Richard C. Schuck
Biography: Richard Casper Schuck was born on April 23, 1916, in Perth Amboy, New Jersey. He was the son of Anton Joseph Schuck and Louisa (Lulu) Regan and moved with the family to Alabama at some point. He graduated in 1934 from Woodlawn High School in Birmingham, AL.
He then worked as a lab technician for the Union Carbide company in Bound Brook, NJ. His duties while at the company included testing molded Bakelite products for tensile strength, hardness and impact resistance.
Service Time: Richard entered the service on October 3, 1941, and began his training at Camp Croft, South Carolina. It was there on November 19th, while on leave, that he married the former Florence Marie Cowell. Florence was also born in Perth Amboy and was the daughter of William C. Cowell and Mame (Mary) Stahlin. She traveled from her home in New Jersey to the base in South Carolina and then to nearby Spartenburg, where the couple was married. Two of Richard’s buddies from camp came along to be witnesses at the ceremony.
After completing his initial training, which included time at Fort Meade, Maryland, Richard was eventually assigned to Company C of the 805th Tank Destroyer Battalion and served as a clerk in the unit. He would train with them at a number of military facilities, including Camp Hood, Texas, and Indiantown Gap Military Reservation, Pennsylvania, while still in the U.S. The unit shipped out from the New York port, on August 5, 1942, and arrived in England on the 18th. After a few months of additional training and preparations, they shipped out again, landing in Algiers, Africa, on January 17, 1943. They were equipped with M3 tank destroyers.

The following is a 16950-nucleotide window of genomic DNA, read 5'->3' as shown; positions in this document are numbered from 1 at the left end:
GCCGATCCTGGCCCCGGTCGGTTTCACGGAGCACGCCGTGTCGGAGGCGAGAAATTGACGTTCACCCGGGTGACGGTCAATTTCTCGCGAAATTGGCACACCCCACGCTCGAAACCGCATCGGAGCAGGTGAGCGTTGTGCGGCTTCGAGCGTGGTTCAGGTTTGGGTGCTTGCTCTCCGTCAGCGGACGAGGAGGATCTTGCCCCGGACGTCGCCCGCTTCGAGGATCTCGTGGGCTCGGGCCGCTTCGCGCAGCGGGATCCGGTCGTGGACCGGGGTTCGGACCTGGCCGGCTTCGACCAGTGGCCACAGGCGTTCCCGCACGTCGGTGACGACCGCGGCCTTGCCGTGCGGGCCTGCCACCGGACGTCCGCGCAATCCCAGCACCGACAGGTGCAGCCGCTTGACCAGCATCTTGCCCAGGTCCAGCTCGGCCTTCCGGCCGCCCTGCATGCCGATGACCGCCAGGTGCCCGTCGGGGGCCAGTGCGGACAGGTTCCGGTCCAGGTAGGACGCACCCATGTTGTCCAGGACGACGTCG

The 805th was committed to actions at Gafsa, Tunisia, and on February 17th, at the battle of Kasserine Pass. They converted to towed 3-inch guns in October 1943 and were the first to use them. They boarded transports and debarked in Italy on October 28th at Bagnoli. They then shipped to the Anzio Beachhead on March 12, 1944, and served largely as artillery even after being re-equipped with M18 tank destroyers in June through August. The 805th was the only unit with M18s in the MTO (Mediterranean Theater of Operations). Their TDs were part of the advance guard at the capture of Bologna and Brenner Pass.
The 805th received credit for the campaigns of Tunisia, Napples/Foggia, Rome Arno, the North Apennines and Po Valley. Richard shipped home on June 4th and arrived in Virginia on the 14th. He was discharged on June 23, 1945, at Fort Dix, NJ. He held the rank of Corporal and received the Purple Heart in recognition of the shrapnel wounds he received to his face.
Now back in the U.S., Richard returned to Florence and his son Richard Jr., who was born in 1942 while Richard Sr. was overseas. He also returned to his job as a Lab Technician with Union Carbide. Richard and Florence made their home in New Brunswick, NJ and had three additional children, Gregory born in 1946, and twins Deborah and Robert born in 1951. In his spare time, Richard enjoyed reading, cooking and travel. He remained at Union Carbide until he retired in 1979, after 47 years with the company.
Richard passed away on May 2, 1984, and was buried in the St Peter’s Cemetery in New Brunswick, NJ. I want to thank Richard’s son, Robert, for providing the information and photos for this tribute.